Day 3 of the 8th Annual Las Vegas Film Festival was somewhat of a wash (pun intended) for me, as work responsibilities and heavy rains kept me away from most of the events. I did manage to squeeze in a viewing of Benson Lee’s Seoul Searching and was very happy that I did.
Seoul Searching is described by the Las Vegas Film Festival’s official program as
A 1980’s John Hughes inspired romantic teen comedy about a group of Korean misfits from around the world forced by their parents to attend a cultural propaganda camp in Seoul resulting in the best summer of their lives.
The comparison to Hughes is apt, as Lee’s film features an ensemble of actors portraying adolescents who are sent to a camp to learn about their Korean heritage, but end up learning more about themselves. The film excellently balances campy 80’s humor (the film is set in 1986) with powerfully emotional scenes in which the youths come to terms with the relationships with their parents. But unlike The Breakfast Club, Seoul Searching has its characters reaching out to parents and teachers for guidance and reconciliation. Whereas Hughes’ classic comedies feature adults who are essentially nonexistent in their children’s growth process, Seoul Searching focuses equally on the emotions and challenges of the adults tasked to care for this band of youthful misfits as it does on the misfits themselves. Seoul Searching is a teenage comedy movie that let’s teenagers know that adulthood does not mean an end to emotional confusion and the challenges of life. Nowhere is this more present than in the two most powerful scenes in the movie.
The first involves Justin Chon as punk rock obsessed “Sid Park”, a kid with authority issues. When the friction between “Sid” and his teacher “Mr. Kim” (In-Pyo Cha) reaches its inevitable peak, the pair find themselves reaching common ground and understanding despite their apparent differences. Their “man-to-man” talk demonstrates that two generations ultimately have to admit that they must learn from each other.
The second scene involves Rosalina Leigh’s character “Chris Schultz”. In the romantic highlight of the film, she strikes up an initially platonic friendship with Teo Yoo’s character “Klaus Kim”, who helps her get in touch with the Korean mother who put her up for adoption as a child. The final meeting between Leigh and her birth mother was an emotionally powerful performance which reinforced that Seoul Searching was a movie about reconciliation with our parents, not just misguided teenage angst.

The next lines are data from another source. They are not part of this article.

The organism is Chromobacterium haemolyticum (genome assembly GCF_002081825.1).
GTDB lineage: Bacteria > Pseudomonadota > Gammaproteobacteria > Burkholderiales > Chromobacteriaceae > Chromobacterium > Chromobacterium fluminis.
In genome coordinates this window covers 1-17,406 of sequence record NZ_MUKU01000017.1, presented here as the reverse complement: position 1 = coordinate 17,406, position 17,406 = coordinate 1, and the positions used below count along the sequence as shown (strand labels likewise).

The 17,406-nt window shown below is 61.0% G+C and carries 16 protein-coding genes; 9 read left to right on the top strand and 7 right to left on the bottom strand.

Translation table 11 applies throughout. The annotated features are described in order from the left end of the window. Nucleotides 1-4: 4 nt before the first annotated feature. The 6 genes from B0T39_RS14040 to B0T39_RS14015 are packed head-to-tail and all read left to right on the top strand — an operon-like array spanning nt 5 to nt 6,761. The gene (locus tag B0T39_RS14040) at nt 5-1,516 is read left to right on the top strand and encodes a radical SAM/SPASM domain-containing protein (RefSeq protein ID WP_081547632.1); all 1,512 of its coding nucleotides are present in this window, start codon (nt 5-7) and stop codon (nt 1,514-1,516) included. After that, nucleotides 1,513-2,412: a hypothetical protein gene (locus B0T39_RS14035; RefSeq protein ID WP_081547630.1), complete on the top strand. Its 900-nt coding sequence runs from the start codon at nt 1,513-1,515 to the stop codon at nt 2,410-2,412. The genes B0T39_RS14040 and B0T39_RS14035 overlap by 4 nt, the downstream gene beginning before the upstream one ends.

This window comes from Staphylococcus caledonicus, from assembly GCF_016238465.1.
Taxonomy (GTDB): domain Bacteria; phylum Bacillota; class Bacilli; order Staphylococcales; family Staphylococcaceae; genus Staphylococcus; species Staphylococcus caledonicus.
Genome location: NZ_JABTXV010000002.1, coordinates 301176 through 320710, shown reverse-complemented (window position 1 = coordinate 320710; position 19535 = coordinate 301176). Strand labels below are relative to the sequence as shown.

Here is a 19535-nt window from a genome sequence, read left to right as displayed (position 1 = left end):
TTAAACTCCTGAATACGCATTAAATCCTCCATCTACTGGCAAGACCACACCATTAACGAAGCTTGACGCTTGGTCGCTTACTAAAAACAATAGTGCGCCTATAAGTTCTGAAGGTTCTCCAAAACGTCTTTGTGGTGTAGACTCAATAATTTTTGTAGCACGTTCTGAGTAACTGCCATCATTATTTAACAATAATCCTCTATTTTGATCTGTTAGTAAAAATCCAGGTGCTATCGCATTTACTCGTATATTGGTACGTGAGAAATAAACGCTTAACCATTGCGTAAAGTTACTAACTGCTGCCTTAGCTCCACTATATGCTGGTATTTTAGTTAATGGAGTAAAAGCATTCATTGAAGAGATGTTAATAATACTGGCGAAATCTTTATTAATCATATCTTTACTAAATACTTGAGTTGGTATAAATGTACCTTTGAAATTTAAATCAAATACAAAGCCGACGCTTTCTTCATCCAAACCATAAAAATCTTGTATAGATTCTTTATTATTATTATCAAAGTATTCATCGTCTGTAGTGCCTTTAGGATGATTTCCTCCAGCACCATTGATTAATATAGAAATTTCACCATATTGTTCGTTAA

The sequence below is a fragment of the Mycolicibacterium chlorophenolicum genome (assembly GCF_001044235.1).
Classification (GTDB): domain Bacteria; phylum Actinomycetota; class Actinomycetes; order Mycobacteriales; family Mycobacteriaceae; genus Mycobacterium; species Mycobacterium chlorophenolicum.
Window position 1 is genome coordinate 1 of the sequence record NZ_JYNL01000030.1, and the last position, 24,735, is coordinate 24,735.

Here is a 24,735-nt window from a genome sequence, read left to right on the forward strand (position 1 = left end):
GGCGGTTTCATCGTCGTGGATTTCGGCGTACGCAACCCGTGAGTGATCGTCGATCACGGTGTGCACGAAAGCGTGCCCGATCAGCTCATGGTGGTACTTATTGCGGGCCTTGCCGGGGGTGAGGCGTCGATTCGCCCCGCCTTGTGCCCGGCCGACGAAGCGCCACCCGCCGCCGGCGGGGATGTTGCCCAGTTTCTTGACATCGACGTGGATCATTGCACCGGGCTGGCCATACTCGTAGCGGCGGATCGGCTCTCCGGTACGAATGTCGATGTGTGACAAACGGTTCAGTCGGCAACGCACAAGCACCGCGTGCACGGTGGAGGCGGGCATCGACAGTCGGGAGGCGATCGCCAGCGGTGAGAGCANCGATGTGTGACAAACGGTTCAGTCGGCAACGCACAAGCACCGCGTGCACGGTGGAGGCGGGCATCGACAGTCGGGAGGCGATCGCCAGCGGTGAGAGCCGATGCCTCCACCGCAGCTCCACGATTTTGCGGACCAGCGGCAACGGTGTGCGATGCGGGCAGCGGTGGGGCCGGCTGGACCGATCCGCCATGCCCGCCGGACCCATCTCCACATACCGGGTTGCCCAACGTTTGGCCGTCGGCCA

Of course the movie is billed as a comedy, and the laughs are delivered at a steady rate. The absolute comedy standout in this movie was Esteban Ahn as “Sergio Kim”. All the more surprising considering that Ahn had never worked as an actor before and was discovered via his youtube alter ego “Coreano Loco”. In fact at the Q & A session after the screening, Lee said that he cast the entire movie via Facebook, with several of the actors/actresses having little to no prior acting experience. Lee’s strategy paid off, with the actors/actresses playing fresh and energetic version of themselves on screen with a natural chemistry that was readily apparent.
Although the movie begins with a full-out comedy assault, eventually the laughs are balanced out with the emotional drama that truly sets Seoul Searching apart from the period genres that it is compared to. By the end of the movie I found that in every scene I was either laughing or getting choked up. Overall it was a very well written movie with a unique concept. The icing on the cake was the 1980’s soundtrack, which leaves no doubt that any fan of 1980’s teenage comedies will thoroughly enjoy Seoul Searching.